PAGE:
Understanding What the ACA Means for Ophthalmology

American Academy of Ophthalmology 2013

Roger F. Steinert, MD; Nancey K. McCann; Brock K. Bakewell, MD


November 22, 2013

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In This Article

Let's Start With ACOs

Roger F. Steinert, MD: Hello. I am Dr. Roger Steinert, Director of the Gavin Herbert Eye Institute and Professor and Chair of Ophthalmology at the University of California Irvine. Welcome to Medscape Ophthalmology Insights, coming from the American Academy of Ophthalmology (AAO) meeting in New Orleans. Joining me today are Nancey McCann and Dr. Brock Bakewell. Nancey is Director of Government Relations at the American Society of Cataract and Refractive Surgery (ASCRS). Dr. Bakewell is Chair of the Government Relations Committee at ASCRS. He practices in Tucson, Arizona, specializing in cataract and refractive surgery and corneal disease at the Fishkind, Bakewell & Maltzman Eye Care and Surgery Center. We will be discussing the Affordable Care Act (ACA) and how it will affect ophthalmology as well as the formation of Accountable Care Organizations (ACOs). I would like to start by asking Nancey to help us with this alphabet soup. What exactly is an ACO?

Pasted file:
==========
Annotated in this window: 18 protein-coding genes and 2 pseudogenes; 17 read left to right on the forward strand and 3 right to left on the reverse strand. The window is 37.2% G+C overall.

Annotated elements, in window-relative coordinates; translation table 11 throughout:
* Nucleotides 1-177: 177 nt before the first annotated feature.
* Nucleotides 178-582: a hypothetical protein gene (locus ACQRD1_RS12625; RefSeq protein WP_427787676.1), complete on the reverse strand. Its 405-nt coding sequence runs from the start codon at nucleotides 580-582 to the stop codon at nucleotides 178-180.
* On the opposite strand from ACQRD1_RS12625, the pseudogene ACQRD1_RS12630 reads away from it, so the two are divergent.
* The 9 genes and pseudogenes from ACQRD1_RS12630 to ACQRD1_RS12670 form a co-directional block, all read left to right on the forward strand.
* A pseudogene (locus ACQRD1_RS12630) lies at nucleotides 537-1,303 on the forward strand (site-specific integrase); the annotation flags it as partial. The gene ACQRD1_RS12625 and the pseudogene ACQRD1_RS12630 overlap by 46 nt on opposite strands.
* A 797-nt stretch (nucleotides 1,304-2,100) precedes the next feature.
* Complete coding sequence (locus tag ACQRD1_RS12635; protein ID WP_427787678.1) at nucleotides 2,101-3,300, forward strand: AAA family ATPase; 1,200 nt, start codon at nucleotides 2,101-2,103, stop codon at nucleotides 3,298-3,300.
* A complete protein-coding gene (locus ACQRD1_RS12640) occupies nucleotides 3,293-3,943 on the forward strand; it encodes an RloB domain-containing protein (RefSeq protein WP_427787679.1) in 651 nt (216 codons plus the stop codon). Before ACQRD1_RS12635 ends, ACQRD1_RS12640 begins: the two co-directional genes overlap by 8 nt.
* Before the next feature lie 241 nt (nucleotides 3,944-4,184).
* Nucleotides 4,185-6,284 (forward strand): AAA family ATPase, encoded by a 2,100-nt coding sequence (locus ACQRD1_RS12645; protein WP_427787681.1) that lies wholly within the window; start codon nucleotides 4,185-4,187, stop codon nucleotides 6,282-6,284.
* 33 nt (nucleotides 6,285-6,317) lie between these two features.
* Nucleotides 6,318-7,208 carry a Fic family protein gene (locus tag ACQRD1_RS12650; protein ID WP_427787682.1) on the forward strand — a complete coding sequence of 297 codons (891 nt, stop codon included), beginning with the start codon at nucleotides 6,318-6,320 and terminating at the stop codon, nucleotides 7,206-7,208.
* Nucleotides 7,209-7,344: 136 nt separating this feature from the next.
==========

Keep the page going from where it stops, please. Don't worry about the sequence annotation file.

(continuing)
Nancey K. McCann: The ACO is part of the provision under the ACA, which actually is the Medicare Shared Savings Program. It was a pilot demonstration that has been expanded, and the concept is to try and control costs and quality of care by coordination between primary care providers and specialists. It started with the ACA but it has grown. Depending on where you are in the United States there may be 1 or 2 ACOs. In some markets, such as Boston, there are 6-8, and in some parts of the country there are none at all. It is an effort to improve quality outcomes and control costs in the system. If there is money saved at the end of the year, the savings go back to the physicians who participate in the ACO. There is a lot of confusion about whether it is based on fee-for-service. It is not like a traditional health maintenance organization (HMO) that tries to control the care by keeping the patient inside the HMO. The patient can go outside of the ACO at any time. They are not required to stay in the ACO and see only those providers. It is important to clarify that.


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